Squatty potties. I cautiously stand in the entrance of the outhouse like structure, looking down at a small porcelain hole in the ground that reveals nothing more than an overwhelming sense of confusion. I futilely wish for picture instructions or even access to a YouTube video in order explain the impossible task of successfully using the simple contraption. Yet I find only that small porcelain hole and a bucket of water. No how-to guide exists to teach the science of eating every meal with my hands, or to facilitate the inane struggle of communicating the basic details of my life when there is no common language. Instead, there remains an aggressive Indian family repeatedly scooping rice onto the tips of their fingers, demonstrating the correct thumb-shoveling-food-into-mouth technique, and incomprehensibly chucking rocks onto the bed of a large truck, obtusely explaining my host brother’s occupation. As I stand in the doorway of that outhouse like structure, unwilling to enter, I am reminded of just how far away from my comfort zone I really am.
Squatty potties aren’t the only trigger for discomfort. As I trudge through the muddy roads of the small village in Southern India, carefully avoiding embedding my shoeless feet into piles of manure, I am weighed down by a backpack that carries a key relic of my own culture and past: a small, fluffy stuffed dog, worn and stained from years of sulking beneath textbooks and homework. Placed in my backpack in third grade as an insurance policy against regular panic attacks, the dog, now out of commission several years, remains as a vestige of lost time. As a child, at the slightest prick of discomfort, anxiety ascended from deep in my abdomen, and I would stealthily pet the lint-laden fur to quiet the inexplicable fear. This anxiety effaced any ability to participate in activities outside my narrow comfort zone, and in effect, I lost much of the curiosity and exploration of childhood. Yet as I trek through those sub-continental muddy pathways, surrounded by emaciated goats, women draped in saris crouching in the dirt to wash dishes and clothing, and the angry shouts of men in a disorienting language, I can’t avoid that same prick deep in my abdomen.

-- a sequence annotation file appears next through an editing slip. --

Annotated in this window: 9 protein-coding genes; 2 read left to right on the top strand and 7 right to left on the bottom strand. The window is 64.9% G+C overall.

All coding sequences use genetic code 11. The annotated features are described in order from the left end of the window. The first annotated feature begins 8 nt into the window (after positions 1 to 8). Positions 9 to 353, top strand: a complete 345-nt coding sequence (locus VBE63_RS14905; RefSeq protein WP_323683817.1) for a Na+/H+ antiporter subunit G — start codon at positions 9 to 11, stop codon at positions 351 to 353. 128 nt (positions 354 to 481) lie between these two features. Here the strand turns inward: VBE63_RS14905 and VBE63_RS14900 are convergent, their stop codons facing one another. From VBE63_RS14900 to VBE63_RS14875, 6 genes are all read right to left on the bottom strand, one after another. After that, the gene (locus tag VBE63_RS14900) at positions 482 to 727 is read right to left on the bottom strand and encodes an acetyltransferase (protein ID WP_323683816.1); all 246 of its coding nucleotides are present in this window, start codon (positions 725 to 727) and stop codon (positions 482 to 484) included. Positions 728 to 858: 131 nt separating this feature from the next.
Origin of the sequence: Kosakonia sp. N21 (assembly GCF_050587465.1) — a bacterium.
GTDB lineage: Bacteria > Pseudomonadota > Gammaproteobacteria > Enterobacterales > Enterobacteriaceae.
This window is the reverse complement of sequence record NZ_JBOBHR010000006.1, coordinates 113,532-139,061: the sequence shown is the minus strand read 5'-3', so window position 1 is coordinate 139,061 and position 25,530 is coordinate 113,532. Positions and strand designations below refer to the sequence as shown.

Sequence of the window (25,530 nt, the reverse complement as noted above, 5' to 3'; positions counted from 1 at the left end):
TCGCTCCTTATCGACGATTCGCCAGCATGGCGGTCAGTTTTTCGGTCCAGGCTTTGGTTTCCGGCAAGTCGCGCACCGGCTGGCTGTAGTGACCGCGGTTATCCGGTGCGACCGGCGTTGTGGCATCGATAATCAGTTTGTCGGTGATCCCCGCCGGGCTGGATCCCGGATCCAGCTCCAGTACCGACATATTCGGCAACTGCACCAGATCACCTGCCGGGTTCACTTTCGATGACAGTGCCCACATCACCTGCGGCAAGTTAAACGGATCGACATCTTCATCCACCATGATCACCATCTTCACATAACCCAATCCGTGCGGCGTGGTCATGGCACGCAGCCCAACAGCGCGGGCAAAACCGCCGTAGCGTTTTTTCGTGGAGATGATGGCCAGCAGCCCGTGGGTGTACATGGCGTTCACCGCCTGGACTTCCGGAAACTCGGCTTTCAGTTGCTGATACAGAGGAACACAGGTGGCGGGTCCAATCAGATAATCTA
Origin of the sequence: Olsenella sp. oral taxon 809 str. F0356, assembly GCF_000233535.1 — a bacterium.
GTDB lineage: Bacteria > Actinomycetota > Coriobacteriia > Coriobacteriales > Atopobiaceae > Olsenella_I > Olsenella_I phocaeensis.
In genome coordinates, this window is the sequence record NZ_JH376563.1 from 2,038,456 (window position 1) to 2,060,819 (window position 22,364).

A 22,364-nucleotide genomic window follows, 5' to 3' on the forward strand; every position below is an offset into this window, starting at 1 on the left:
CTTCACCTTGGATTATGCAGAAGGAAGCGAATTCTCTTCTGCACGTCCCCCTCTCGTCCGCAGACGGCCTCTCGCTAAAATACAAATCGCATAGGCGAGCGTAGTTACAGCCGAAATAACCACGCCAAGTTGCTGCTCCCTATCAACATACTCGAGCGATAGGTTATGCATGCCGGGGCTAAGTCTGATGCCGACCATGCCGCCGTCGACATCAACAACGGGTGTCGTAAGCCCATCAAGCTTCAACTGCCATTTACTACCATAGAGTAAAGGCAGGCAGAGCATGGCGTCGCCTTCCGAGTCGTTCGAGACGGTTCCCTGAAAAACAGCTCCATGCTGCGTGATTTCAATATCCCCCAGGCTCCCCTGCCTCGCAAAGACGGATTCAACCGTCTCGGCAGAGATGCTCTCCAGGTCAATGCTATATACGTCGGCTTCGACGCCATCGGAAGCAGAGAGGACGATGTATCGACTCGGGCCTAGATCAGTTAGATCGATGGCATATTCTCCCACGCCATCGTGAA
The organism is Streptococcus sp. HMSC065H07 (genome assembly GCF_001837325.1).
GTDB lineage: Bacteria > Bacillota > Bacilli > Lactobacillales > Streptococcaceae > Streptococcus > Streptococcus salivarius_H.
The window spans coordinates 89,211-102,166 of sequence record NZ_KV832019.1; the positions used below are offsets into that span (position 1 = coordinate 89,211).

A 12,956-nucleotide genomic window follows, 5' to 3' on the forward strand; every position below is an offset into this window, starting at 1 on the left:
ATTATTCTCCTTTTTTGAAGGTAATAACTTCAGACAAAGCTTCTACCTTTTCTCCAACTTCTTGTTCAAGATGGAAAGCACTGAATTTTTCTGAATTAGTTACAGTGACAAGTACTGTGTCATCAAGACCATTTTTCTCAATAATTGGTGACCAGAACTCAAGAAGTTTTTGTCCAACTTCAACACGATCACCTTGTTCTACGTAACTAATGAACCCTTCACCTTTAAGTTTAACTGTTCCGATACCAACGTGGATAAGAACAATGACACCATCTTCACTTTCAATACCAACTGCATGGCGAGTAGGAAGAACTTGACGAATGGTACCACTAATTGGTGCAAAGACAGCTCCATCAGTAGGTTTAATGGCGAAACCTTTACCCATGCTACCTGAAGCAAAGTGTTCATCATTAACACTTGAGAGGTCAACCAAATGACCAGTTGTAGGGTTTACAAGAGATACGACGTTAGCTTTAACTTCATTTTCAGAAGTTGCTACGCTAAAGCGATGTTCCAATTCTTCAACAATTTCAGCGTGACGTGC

When not the result of the spicy curry I must eat out of politeness, that prick usually has me cowering in solitude. However, in the second most populous country in the world, solitude doesn’t exist within the brightly painted walls of my host family’s small home. Instead, I am surrounded by truly compassionate people, who, at the sight of my baffling tears, cry themselves. Who, when seeing me in the throes of food poisoning, perform Hindu rituals on my retching body. Unlike the chucking of rocks into a truck, these gestures I am able to grasp. They remind me that despite perplexing cultural differences, kind people are kind people. The differences are not scary, but exciting- an opportunity to regain the lost curiosity of my childhood. As I stand in the doorway of the outhouse like structure, I am no longer scared of the unfamiliar, but now excited at the prospect of something new. I don’t need YouTube; I don’t need my old dog. I step inside and take care of business—in a hole new way.